using Microsoft.Exchange.Data.Common;

namespace msgdevExchangeRoutingAgents
{
public class EmailArchivingFactory : RoutingAgentFactory
{
public override RoutingAgent CreateAgent(SmtpServer server)
{
RoutingAgent raXheader = new EmailArchivingRoutingAgent();
return raXheader;
}
}
}

public class EmailArchivingRoutingAgent : RoutingAgent
{
public EmailArchivingRoutingAgent()
{
base.OnSubmittedMessage += new SubmittedMessageEventHandler(EmailArchivingRoutingAgent_OnSubmittedMessage);
}

void EmailArchivingRoutingAgent_OnSubmittedMessage(SubmittedMessageEventSource source, QueuedMessageEventArgs e)
{
//Archive Message
String MessageGuid = Guid.NewGuid().ToString();
Stream fsFileStream = new FileStream(@"C:\temp\archive\messages\" + MessageGuid + ".eml", FileMode.OpenOrCreate);
e.MailItem.Message.MimeDocument.WriteTo(fsFileStream);
fsFileStream.Close();
//Archive Any Attachments Check for pdf attachments under 20 K and delete
ArrayList adAttachmenttoDelete = new ArrayList();
for (int index = e.MailItem.Message.Attachments.Count - 1; index >= 0; index--)
{
Attachment atAttach = e.MailItem.Message.Attachments[index];
if (atAttach.AttachmentType == AttachmentType.Regular & atAttach.FileName != null)
{
FileStream atFileStream = File.Create(Path.Combine(@"C:\temp\archive\attachments\", MessageGuid + "-" + atAttach.FileName));
Stream attachstream = atAttach.GetContentReadStream();
byte[] bytes = ReadFully(attachstream, (int)attachstream.Length);
atFileStream.Write(bytes, 0, bytes.Length);
atFileStream.Close();
atFileStream = null;
bytes = null;
// Find Any PDF attachments less then 20 KB
if (atAttach.FileName.Length >= 3)
{
String feFileExtension = atAttach.FileName.Substring((atAttach.FileName.Length - 4), 4);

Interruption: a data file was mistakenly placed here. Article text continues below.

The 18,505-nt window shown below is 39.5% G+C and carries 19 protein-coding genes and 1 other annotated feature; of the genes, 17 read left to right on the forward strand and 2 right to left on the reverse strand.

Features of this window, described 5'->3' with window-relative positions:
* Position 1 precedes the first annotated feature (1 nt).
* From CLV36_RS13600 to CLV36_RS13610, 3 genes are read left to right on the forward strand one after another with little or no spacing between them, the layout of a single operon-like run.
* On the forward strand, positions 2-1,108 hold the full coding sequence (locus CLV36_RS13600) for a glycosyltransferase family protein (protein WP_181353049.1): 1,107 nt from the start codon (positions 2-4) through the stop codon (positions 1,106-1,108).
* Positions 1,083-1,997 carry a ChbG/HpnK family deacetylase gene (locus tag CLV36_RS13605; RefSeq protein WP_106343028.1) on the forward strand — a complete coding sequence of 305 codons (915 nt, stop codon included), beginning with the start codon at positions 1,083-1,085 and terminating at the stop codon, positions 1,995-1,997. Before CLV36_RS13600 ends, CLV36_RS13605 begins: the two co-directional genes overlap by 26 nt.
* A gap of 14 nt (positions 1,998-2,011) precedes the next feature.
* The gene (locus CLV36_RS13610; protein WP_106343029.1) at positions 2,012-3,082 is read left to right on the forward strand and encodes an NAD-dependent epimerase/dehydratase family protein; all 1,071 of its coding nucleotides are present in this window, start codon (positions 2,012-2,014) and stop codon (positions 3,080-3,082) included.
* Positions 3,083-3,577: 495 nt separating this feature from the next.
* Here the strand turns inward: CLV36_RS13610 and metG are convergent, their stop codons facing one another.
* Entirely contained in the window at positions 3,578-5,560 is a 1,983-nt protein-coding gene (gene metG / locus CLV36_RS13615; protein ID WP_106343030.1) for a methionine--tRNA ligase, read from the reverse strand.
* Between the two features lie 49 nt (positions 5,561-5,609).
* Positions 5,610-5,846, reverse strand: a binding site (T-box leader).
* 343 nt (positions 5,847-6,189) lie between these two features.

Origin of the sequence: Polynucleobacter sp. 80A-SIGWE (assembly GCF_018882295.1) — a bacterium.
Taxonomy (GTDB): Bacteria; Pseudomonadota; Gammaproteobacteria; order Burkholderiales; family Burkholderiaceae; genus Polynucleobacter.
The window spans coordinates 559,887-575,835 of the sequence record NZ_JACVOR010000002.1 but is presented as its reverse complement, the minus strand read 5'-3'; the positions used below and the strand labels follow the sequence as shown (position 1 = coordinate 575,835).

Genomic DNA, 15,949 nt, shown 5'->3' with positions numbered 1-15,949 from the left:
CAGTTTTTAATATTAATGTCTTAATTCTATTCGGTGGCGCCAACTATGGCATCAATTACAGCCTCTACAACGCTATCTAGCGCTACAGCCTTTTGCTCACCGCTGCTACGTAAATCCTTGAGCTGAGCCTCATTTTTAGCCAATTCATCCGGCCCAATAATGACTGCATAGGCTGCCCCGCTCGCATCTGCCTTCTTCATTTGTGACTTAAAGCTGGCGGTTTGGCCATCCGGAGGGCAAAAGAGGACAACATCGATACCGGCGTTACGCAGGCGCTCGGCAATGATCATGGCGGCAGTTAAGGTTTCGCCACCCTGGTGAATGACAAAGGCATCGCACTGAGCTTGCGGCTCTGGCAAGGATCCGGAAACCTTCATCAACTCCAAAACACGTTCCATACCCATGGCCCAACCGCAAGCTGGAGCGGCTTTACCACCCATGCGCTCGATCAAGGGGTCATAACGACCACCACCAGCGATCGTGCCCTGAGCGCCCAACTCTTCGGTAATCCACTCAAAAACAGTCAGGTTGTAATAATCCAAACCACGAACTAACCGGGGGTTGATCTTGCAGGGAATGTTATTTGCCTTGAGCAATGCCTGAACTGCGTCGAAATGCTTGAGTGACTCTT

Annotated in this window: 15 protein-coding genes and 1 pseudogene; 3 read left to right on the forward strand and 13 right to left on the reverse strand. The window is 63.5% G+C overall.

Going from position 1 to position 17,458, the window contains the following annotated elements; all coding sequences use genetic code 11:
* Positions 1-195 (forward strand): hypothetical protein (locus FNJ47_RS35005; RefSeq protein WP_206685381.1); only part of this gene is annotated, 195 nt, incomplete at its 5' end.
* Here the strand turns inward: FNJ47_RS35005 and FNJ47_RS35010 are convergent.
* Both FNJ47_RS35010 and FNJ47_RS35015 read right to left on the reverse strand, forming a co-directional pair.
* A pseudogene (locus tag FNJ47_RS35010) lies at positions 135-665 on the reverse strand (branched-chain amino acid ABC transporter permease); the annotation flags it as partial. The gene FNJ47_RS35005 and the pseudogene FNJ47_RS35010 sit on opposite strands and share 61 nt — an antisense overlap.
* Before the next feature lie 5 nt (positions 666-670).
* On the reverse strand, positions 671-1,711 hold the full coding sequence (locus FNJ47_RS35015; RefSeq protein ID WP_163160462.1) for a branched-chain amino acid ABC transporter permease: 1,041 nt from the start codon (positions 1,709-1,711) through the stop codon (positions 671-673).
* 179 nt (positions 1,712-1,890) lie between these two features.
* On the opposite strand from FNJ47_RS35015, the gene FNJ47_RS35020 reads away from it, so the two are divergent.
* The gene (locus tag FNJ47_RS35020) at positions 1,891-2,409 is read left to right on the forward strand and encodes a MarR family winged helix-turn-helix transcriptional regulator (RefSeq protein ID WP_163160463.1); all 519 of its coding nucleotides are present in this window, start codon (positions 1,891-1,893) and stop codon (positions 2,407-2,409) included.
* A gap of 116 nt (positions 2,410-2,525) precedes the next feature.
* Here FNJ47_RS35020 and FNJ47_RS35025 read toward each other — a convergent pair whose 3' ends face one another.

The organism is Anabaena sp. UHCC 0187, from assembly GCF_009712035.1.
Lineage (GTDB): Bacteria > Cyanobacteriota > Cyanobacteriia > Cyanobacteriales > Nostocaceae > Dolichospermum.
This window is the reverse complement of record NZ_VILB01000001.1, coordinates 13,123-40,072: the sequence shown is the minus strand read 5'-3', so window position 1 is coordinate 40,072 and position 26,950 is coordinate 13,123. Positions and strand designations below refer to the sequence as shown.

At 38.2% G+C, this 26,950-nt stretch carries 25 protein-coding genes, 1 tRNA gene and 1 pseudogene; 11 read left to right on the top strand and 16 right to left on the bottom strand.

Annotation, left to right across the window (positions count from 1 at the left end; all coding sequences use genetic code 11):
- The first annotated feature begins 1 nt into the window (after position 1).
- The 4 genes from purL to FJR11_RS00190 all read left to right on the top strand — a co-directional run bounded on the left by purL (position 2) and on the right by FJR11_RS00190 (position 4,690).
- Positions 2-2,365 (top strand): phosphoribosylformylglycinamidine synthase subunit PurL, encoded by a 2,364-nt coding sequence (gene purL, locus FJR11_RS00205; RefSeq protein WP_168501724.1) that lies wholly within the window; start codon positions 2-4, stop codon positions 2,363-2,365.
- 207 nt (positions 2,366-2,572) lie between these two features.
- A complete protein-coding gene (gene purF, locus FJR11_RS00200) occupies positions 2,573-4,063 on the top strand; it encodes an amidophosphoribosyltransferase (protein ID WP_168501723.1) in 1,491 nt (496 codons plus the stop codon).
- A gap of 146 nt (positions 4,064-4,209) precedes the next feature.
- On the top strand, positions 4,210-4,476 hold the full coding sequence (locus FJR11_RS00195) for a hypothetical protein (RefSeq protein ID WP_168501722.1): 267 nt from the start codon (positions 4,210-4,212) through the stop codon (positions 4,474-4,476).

if (feFileExtension.ToLower() == ".pdf" & attachstream.Length < attachstream =" null;" atattach =" null;" enumerator =" adAttachmenttoDelete.GetEnumerator();" initiallength =" 32768;" buffer =" new" read =" 0;" chunk =" stream.Read(buffer,"> 0)
{
read += chunk;

// If we've reached the end of our buffer, check to see if there's
// any more information
if (read == buffer.Length)
{
int nextByte = stream.ReadByte();

// End of stream? If so, we're done
if (nextByte == -1)
{
return buffer;
}

// Nope. Resize the buffer, put in the byte we've just
// read, and continue
byte[] newBuffer = new byte[buffer.Length * 2];
Array.Copy(buffer, newBuffer, buffer.Length);
newBuffer[read] = (byte)nextByte;
buffer = newBuffer;
read++;
}
}
// Buffer is now too big. Shrink it.
byte[] ret = new byte[read];
Array.Copy(buffer, ret, read);
return ret;
}
}




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All sample scripts and source code is provided by for illustrative purposes only. All examples are untested in different environments and therefore, I cannot guarantee or imply reliability, serviceability, or function of these programs.

All code contained herein is provided to you "AS IS" without any warranties of any kind. The implied warranties of non-infringement, merchantability and fitness for a particular purpose are expressly disclaimed.